Explainers

‘Looper’, Explained

Updated February 7, 2019
20 min read

For the fans of the sci-fi genre, time travel is a very interesting subject. It is an instant recipe for complicated plot and convoluted timelines. Your brain has to engage if you don’t want to end up with a headache and a confused expression on your face. They give you something to ponder upon, something to discuss with your friends. And all this anticipation is what elevates your expectation from every film that intends to fall under this genre. However, you also have to be ready for some loose ends and loopholes. Considering that we still haven’t completely grasped the idea of time, some disappointments are bound to materialise from every film based on time-travel. This is exactly what happened with ‘Looper’.

Even though it is considered to be one of the better films in the genre, ‘Looper’ suffers from some plot holes and twisted timelines that the film doesn’t bother to explain. Yet, it doesn’t stop the movie from being any less entertaining. If you have seen the film and found yourself questioning some of its aspects, let me tell you that you have just scratched the surface! If you pull on one thread, the whole thing will fall apart eventually. Trying to make sense of its flaws will only open a Pandora’s box that you surely want to stay away from.

The best way to escape from this situation is to take the film on its face value. It was exactly what you saw it was. But, if you are one of those who can’t accept it, we’ll try to make some sense of it for you.

Looper, A Summary

Before we begin, let’s take a quick recap of it all. The year in 2044, and thirty years later, i.e. in 2074, time travel will have been invented. However, the government (or someone who has authority) will quickly realise that it will only cause chaos, and so, it is banned soon after. However, criminal organisations get a hold of it and they decide to use it for some of their menial tasks- killing people. So, what they do is, capture someone, and send them back in time where a hitman is already in position to kill the person instantly. This way, the murder never happened in the future, and the body that is disposed of in the past never existed. Joe is one of these hitmen and a rather great one at his job, you can tell! He has been learning French and saving money for when he will close his loop (in other words, retire). However, when the time comes to close his loop, a blunder happens and Joe gets in all sorts of mess, the explanation of which will constitute the rest of the article!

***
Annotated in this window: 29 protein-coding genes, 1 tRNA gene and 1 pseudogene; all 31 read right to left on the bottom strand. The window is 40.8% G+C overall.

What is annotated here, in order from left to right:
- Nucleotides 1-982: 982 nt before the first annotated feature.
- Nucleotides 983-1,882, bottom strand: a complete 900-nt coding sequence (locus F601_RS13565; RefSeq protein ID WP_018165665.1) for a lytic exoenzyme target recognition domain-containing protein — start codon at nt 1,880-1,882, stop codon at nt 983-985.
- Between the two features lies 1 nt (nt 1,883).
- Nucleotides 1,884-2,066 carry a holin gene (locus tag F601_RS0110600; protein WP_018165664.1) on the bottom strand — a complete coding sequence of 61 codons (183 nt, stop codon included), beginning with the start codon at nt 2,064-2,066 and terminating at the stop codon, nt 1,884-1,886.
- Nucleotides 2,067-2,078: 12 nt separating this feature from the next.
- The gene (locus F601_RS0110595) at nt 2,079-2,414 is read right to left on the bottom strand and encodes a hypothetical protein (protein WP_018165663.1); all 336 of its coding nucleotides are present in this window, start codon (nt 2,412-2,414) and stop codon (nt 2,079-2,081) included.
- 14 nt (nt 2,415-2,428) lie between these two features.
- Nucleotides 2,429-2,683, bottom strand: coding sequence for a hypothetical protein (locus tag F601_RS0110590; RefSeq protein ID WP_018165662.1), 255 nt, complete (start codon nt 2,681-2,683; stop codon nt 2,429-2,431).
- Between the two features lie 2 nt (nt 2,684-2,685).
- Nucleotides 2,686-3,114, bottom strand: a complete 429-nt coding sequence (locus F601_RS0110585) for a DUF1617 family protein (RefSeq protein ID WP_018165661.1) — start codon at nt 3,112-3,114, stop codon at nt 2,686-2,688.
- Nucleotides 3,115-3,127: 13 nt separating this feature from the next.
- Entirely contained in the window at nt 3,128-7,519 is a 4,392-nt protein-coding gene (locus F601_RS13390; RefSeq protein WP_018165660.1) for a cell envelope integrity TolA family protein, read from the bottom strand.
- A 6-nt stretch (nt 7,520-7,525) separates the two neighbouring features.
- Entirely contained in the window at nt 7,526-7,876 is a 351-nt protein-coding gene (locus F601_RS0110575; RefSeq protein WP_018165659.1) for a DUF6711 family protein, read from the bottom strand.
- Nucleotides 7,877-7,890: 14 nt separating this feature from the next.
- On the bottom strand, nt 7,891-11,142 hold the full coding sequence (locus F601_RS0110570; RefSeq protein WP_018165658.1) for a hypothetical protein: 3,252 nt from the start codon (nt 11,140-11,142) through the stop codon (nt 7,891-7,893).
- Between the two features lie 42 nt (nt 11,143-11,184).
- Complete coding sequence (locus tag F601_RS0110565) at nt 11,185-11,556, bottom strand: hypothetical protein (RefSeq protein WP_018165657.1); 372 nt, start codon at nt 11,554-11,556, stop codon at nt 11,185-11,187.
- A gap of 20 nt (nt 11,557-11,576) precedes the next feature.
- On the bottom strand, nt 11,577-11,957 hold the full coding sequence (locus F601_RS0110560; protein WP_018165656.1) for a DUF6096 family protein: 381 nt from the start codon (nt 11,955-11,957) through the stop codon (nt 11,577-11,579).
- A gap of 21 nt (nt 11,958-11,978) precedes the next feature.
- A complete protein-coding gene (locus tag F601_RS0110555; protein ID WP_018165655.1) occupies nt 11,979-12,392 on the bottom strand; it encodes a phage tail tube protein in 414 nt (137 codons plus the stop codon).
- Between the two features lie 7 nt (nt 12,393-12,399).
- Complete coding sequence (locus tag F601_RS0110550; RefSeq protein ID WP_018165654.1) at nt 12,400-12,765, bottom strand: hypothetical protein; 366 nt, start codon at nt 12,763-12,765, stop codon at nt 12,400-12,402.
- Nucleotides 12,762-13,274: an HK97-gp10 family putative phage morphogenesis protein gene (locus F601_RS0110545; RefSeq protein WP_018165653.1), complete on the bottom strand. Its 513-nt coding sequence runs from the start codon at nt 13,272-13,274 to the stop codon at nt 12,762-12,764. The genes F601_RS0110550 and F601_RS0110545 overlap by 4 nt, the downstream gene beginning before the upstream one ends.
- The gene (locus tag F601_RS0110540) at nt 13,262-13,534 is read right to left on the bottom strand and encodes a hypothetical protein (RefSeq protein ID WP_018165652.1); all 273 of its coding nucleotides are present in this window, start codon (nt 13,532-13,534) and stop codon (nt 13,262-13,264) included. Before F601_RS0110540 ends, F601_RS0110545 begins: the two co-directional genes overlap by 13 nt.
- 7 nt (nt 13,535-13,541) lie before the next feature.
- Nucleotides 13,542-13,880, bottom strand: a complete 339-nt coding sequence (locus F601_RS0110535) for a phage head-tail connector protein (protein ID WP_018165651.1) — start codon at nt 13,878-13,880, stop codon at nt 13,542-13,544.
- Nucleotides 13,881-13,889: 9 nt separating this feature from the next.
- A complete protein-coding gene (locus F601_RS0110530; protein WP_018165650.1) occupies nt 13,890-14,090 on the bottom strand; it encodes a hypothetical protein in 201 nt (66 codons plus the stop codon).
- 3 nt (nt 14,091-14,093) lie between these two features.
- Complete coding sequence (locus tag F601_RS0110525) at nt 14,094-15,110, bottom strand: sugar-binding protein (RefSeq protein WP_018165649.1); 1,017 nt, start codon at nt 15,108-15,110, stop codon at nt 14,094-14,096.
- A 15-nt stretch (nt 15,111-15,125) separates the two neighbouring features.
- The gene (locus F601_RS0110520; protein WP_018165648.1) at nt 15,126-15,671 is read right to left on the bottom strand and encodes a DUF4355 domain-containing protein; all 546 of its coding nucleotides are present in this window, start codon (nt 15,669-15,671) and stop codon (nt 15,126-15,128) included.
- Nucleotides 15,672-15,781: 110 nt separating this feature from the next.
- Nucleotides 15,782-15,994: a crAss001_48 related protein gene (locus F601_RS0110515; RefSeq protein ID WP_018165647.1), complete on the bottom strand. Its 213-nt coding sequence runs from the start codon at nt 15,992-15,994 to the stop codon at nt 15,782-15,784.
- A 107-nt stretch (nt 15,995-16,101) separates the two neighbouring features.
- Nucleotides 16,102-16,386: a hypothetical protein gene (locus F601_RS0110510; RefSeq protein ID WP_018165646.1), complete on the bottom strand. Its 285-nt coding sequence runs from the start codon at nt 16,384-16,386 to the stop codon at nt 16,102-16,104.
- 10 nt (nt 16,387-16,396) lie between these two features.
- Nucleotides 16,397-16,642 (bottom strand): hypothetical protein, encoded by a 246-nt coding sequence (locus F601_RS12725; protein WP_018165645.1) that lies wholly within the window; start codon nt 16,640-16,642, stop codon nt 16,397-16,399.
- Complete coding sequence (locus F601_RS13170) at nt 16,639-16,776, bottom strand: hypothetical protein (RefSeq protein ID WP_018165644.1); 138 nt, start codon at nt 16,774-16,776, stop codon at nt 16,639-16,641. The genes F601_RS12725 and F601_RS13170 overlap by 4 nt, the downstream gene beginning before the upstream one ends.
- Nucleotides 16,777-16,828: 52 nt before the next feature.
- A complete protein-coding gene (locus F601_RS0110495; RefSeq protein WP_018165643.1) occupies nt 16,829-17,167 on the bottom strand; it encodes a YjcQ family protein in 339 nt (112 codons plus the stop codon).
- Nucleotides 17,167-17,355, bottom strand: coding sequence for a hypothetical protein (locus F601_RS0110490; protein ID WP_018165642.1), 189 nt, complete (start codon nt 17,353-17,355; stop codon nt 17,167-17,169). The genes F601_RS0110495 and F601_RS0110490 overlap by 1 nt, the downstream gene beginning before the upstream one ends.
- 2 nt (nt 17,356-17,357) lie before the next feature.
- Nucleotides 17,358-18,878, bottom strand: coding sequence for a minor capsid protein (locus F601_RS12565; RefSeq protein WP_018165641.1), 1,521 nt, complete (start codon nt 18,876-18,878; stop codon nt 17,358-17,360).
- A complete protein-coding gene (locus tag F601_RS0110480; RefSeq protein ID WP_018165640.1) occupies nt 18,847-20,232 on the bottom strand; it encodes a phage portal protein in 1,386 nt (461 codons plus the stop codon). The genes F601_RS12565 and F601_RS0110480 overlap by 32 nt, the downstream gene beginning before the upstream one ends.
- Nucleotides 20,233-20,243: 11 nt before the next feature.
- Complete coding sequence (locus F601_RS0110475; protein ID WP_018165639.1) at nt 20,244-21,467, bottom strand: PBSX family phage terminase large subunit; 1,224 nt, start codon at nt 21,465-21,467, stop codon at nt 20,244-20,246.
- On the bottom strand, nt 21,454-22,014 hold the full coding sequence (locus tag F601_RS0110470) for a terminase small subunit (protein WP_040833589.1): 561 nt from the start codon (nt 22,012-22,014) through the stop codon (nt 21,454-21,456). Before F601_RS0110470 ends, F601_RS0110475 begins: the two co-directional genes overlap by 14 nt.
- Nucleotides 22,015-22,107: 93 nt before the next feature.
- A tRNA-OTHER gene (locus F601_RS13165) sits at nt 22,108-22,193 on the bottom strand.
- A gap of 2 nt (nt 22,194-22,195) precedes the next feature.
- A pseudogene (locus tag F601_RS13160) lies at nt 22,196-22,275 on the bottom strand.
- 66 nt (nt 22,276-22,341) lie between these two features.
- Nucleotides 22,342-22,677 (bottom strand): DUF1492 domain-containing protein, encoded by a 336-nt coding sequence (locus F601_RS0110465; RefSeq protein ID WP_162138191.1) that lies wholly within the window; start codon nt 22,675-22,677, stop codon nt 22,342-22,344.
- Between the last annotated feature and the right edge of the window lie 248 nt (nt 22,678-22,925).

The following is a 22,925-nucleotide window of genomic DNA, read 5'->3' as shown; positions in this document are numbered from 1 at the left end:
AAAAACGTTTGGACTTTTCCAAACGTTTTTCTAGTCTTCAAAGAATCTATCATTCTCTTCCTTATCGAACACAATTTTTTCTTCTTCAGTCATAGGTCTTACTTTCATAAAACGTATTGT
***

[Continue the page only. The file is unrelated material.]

Career as a Looper

 

Before you begin to entertain the idea of your life as a looper, there are some things that you should know about this career prospect. A looper is basically a hitman, but with a simpler task. He has to be at a specified place, at a specified time, and instantly shoot the thing that appears in front of him. After he has shot the person, he has to dispose of the body, not before he has collected his silver that will be loaded on the back of his victim. To get your silver changed into money, you have to report to your boss after every kill. This boss is Abe. He is from the future. The Mob, who send the victims, sent him with a “one-way ticket” to the past to keep an eye on all the loopers.

Alright, this was the easy part. Now comes the tricky one. There will come a time when you’ll have to retire. You’ll not be told when that day will come. You’ll find it out after you’ve done the job for the day. On normal days, your payment would be in silver. But, on the day of your retirement, you’ll be paid in gold. And so, you’ll know. With all these riches, you can do whatever you want, go wherever you want, live the life of your dreams. But it comes with an expiration date of 30 years. As explained early on in the film, time travel is illegal, and the Mob don’t want anyone who has ever had any association with them living to tell the tale. So, 30 years later, if you’re still alive, you’ll be captured and the same thing will happen to you what happened to your victims.

Closing the Loop

One of the highlights of your retirement day will be that it’ll be the same day that you’ll die. The person with gold on his back will be you, from the future. Now, why is it necessary for someone to kill themselves? Why can’t they just send one looper to be finished off by another? Why make them aware of the “expiration date” in the first place? For the first two questions, I have an answer, which is how Rian Johnson, the director of the film, explained it. If one looper is killed by another, then there will always be an air of suspicion between them. They’ll keep wondering, “who’s the man that’ll kill me”, or worse “who’s the one that has already killed me?” With such feelings, we wouldn’t see the sense of camaraderie that we initially saw in the film. This could also lead to a fight between loopers, and who knows where that would lead to. So, the best thing is to get the person to kill themselves. That way, there’ll be no bad blood between anyone, and the workplace will be a safe-space!